Grandma Moses took up painting at age 78. Compared to Irene Backalenick, she was just a kid.
Irene is a poet, not a painter. But after a long career as a journalist — she wrote for the New York Times, then became a noted theater reviewer — the longtime Westport resident penned her first poem just a couple of years ago.
Irene has been published many times. She has fans in far-flung places. Poetry, she says, has become one of the most important parts of her life.
Irene — a Providence native who worked as a secretary after high school, then 5 years later was accepted without any college prep at Brown University, and graduated summa cum laude — never thought about poetry until she moved to the Watermark at 3030 Park in Bridgeport. She found the retirement community to be exciting, vibrant and fulfilling.
She and another former journalist decided to start a writers’ workshop. They found an inspiring teacher, Regina Krummel of Norwalk.
The small group of 5 women — including former Westport writer Gloria Sugarman — meet regularly, and dine together even more often.
Regina pushed Irene to spread beyond the interview-type stories she’d always written. Irene tried her hand at a few poems.
A new career was born.
All bustle, bag, bravura
She arrives upon the scene
With stethoscope, suppositories
And mountains of good will
She grips the fragile patient
Reviews his vital parts
She mumbles, notes, equivocates
Fills the room with bluster
Writes down her precious thoughts
Then offers false assurance
And beamingly departs
Some of her first poems were written after her husband Bill died in June of 2015.
The art form was “like a release,” she says. Poetry gives her “a chance to be absolutely honest about my life.” She writes compellingly of “regrets — things I should have done, and things I shouldn’t have.” Her poems include things she never told anyone.
Irene’s poems are short. But they pour out of her. When she wakes at 2 a.m. with a phrase floating in her head she goes to her computer, and writes.
Friends and lovers
Treasures stored away
In the attic of my mind
Ancient friends and lovers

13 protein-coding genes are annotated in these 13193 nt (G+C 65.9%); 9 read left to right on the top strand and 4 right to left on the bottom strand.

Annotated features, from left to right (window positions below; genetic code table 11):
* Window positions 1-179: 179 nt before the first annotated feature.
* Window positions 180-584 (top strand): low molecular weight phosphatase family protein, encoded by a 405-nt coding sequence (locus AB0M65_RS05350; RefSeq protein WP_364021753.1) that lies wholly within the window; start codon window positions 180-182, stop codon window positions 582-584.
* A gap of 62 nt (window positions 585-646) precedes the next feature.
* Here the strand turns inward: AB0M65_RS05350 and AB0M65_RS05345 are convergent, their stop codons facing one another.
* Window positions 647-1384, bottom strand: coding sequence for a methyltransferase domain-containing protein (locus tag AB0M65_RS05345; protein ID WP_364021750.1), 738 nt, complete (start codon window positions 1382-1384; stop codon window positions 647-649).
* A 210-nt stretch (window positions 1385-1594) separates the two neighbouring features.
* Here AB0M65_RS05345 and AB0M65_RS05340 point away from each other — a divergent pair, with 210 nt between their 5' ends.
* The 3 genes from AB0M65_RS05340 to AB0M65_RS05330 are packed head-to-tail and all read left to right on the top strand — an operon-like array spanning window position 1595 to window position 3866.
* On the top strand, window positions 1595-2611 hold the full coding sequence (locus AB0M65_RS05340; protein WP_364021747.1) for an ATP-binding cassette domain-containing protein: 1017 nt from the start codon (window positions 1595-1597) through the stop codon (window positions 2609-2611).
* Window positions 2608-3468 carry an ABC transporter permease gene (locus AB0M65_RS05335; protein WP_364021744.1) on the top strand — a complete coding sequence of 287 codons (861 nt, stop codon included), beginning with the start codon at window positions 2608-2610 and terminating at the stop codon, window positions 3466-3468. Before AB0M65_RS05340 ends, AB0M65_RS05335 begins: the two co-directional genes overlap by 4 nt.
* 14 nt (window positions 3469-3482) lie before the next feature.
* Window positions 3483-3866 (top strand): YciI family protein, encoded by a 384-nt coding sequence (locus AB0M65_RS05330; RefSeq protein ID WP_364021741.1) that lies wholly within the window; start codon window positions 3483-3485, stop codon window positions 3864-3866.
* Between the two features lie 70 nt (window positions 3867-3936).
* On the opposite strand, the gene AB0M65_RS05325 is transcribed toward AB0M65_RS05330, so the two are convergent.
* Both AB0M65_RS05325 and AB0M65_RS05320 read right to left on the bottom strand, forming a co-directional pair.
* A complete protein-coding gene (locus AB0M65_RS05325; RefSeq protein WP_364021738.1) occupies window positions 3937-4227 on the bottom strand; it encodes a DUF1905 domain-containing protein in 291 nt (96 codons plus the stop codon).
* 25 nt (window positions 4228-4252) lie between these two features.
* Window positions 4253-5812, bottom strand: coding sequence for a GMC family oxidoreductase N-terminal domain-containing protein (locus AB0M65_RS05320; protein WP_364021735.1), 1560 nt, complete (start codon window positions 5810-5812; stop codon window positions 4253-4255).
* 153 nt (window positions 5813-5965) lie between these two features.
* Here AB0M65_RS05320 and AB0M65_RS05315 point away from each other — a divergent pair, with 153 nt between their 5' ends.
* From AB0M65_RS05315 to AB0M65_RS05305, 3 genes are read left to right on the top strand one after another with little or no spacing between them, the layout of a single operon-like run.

Neatly stacked in boxes
Or tossed about with random
Upon the attic floor.
Jerry, detonated long ago
On the beach at Normandy
And Lise of suburban days
With judgments wise and foolish
And David of my college years
Who found me in the bookstacks
A shaft of light stabs the pane
Brings them sharply into focus
I open boxes, dust them off
Friends and lovers once again.
Irene has been published in journals — online and print. She posts on her own blog, Awakening Poems. Altogether, she’s written about 175 poems.
In the autumn of her life, Irene Backalenick has become a prolific poet.
Some of her best feedback comes from Facebook. The 95-year-old likes the immediacy, ease and intimacy of instant comments.
Irene has done presentations at the Watermark and Stratford Library. She thinks it’s important for poets to read their own work. “I’m very conscious of tempo and beat,” she says. “I want to hit the reader unexpectedly.”
Dementia nibbles away
At corners of the brain.
Rounding off sharp edges
Like hungry mice
With small sharp teeth
Devouring the tasty feast.
Nine months ago, she collapsed in an elevator. The diagnosis: irregular heartbeat. She got a pacemaker, was put on medication, and now feels much better.
The incident slowed her writing — but not for long. Thanks to the Watermark and her poetry, Irene says, “I have a new life.”
(That new life includes modeling. Recently, Chico produced a fashion show at her residence. She walked the runway.)
Irene asks if I’ve ever written poetry.
No, I say. My mind does not work that way.
“Maybe you can do it in your old age,” she encourages.
Just like she does. Although any writer or poet can certainly come up with a better word than “old” to describe Irene Backalenick.
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